Building Self-Esteem Using a Different Set of Eyes
A friend of mine told me last week that while I can’t save the world, I can help save it. As amazing as it would be to be Wonder Woman, I know that I can’t. (Not to mention that I don’t have super strength, bracelets that repel bullets, and I’m not a fictional character in the DC Universe…as much as I’d like to be.) But what I can do is use my camera.
I have been given a gift: a photographer’s eye.
To have a photographer’s eye means to be able to look at someone or something in nature and see something different. Photographers take everyday scenes that others overlook and turn them into scenes that force us to stop and pay attention. Photographers turn people that we just see as ordinary and bring out something unique about them that makes us take a second (or third or fourth) look at them. For the person in the portrait, this also gives photographers an opportunity to make them look at themselves with a different set of eyes.
As a portrait photographer, this is the opportunity that I have been given. Part of the world-saving business is getting people to see their value. Everyone needs to know their value, especially our women and girls. I’m sickened by how much I see and hear about women and girls being mistreated and told that they are ugly and then those women and girls believe it.
It’s everywhere. I can’t scroll through Facebook or Instagram without seeing friends, family, acquaintances, co-workers, and students that I mentor devaluing themselves in some way. It’s a testament to how many women and young girls think of themselves as less than — how many women and young girls compare themselves to each other, to the women they see in magazines, on TV, and in movies. I see all of this and it physically and emotionally drains me.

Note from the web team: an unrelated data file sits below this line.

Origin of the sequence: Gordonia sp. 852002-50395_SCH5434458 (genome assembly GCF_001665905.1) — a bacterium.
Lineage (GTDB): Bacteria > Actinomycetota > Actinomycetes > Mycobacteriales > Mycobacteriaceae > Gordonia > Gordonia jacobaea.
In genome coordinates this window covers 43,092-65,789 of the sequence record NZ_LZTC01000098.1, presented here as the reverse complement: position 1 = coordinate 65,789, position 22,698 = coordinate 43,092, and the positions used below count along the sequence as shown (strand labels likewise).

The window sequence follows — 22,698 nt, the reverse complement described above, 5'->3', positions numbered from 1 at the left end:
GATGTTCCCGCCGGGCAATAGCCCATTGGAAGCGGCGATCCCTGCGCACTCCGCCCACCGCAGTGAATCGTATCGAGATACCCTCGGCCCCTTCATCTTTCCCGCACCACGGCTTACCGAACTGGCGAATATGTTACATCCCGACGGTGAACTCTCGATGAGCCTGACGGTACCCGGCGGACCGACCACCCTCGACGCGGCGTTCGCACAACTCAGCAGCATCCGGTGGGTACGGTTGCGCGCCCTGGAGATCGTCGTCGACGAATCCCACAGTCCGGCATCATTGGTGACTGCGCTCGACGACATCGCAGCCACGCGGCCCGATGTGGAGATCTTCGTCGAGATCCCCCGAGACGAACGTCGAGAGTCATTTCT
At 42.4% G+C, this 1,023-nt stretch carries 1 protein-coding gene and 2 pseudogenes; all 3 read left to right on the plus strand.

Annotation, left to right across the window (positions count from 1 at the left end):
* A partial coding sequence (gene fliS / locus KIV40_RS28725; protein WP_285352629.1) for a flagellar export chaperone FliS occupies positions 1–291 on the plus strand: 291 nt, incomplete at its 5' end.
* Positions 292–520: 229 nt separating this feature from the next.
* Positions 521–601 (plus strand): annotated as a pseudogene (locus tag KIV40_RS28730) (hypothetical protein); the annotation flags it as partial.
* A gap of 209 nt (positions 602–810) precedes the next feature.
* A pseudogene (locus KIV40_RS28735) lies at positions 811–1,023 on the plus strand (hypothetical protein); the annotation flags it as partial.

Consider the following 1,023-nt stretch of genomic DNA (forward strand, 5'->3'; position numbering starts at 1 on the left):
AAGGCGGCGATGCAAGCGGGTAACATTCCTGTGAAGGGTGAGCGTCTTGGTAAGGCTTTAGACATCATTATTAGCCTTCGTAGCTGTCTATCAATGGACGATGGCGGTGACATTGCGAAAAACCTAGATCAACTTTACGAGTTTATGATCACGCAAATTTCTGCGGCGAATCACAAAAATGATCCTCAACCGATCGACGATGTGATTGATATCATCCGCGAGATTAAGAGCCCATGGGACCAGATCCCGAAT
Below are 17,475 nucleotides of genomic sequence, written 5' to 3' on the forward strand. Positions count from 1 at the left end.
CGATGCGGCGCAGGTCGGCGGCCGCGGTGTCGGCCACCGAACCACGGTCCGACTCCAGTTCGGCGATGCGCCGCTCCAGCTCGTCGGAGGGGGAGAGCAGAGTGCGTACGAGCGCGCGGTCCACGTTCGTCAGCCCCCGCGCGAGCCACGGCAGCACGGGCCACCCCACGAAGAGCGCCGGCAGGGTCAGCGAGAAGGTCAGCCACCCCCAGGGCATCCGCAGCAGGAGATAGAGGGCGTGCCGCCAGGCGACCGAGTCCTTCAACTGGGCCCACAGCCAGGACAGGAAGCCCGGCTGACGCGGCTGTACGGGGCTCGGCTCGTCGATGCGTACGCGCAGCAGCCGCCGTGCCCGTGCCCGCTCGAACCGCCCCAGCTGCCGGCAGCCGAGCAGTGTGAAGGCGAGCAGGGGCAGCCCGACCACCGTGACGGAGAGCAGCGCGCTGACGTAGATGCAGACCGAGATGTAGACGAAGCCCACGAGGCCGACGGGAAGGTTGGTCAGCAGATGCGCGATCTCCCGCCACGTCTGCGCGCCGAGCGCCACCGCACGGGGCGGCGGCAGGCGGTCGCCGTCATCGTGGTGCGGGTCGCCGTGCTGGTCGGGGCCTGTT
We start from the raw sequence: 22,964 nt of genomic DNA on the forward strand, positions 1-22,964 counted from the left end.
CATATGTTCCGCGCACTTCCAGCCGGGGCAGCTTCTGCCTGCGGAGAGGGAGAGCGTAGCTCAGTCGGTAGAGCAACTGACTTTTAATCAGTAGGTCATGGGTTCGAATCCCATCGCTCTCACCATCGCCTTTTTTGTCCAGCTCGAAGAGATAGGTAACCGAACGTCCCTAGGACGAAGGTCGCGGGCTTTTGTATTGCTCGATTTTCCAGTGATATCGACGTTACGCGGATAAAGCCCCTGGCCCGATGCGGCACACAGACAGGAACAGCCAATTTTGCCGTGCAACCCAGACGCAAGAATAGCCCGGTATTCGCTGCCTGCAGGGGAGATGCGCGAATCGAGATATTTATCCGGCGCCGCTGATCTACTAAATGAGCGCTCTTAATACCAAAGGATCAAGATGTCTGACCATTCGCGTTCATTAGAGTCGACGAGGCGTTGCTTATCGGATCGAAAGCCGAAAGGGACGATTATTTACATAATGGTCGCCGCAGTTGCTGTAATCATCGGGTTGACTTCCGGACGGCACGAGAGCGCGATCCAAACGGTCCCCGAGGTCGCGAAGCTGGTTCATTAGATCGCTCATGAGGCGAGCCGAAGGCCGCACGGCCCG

As a teen I used to think in this mindset. I got to a point where I couldn’t look at myself in the mirror. I would get rejected by guys and immediately think that something was wrong with me because I only saw my value in what the opposite sex thought of me. I was constantly told by my mother that I was a beautiful person and ignored this because she was my parent — what good mother would tell their child that they’re ugly? I didn’t believe it for myself and there wasn’t anyone there who wasn’t anyone related to me that could encourage me.
I have always been a person of faith — a believer in Christ. It took one night of feeling really low (backed by several years of depression and low self-image) that completely changed my life — where I was given the idea that if the one who created me thought that I was beautiful, why couldn’t I see myself this way? It wasn’t long after the lowest point in my life that I developed a love for photography. Mark Twain said that there are two important days in your life — the day that you’re born and the day you find out why. I’m not sure of the exact day, but I know what I’m meant for. I am someone who encourages. I cannot go a day without encouraging someone. Because of this, there’s a specific motivation that I have behind shooting photos — it’s to empower.
As soon as I hear of a woman or young girl talking negatively about herself, I immediately want to do something about it. It’s this defiant impulse. I want to be the person that you always hear building females up instead of tearing them down. I want to be the person who you get a little annoyed with because I always have something positive to say especially when it comes to your unique look. If I can get you to look at yourself with a different set of eyes, then I feel as though I’ve made a breakthrough and it’s a great start to the shift in your self-perception.
I know that I can’t save the world, but this photographer can (and will) use her eyes to be part of the world-saving business.
If you’ve managed to get to the end of this article, firstly, I’d like to say thank you for reading this far. Secondly, I know that I can’t see your face, but that doesn’t matter; you are a beautiful person and your value is worth more than you can ever imagine.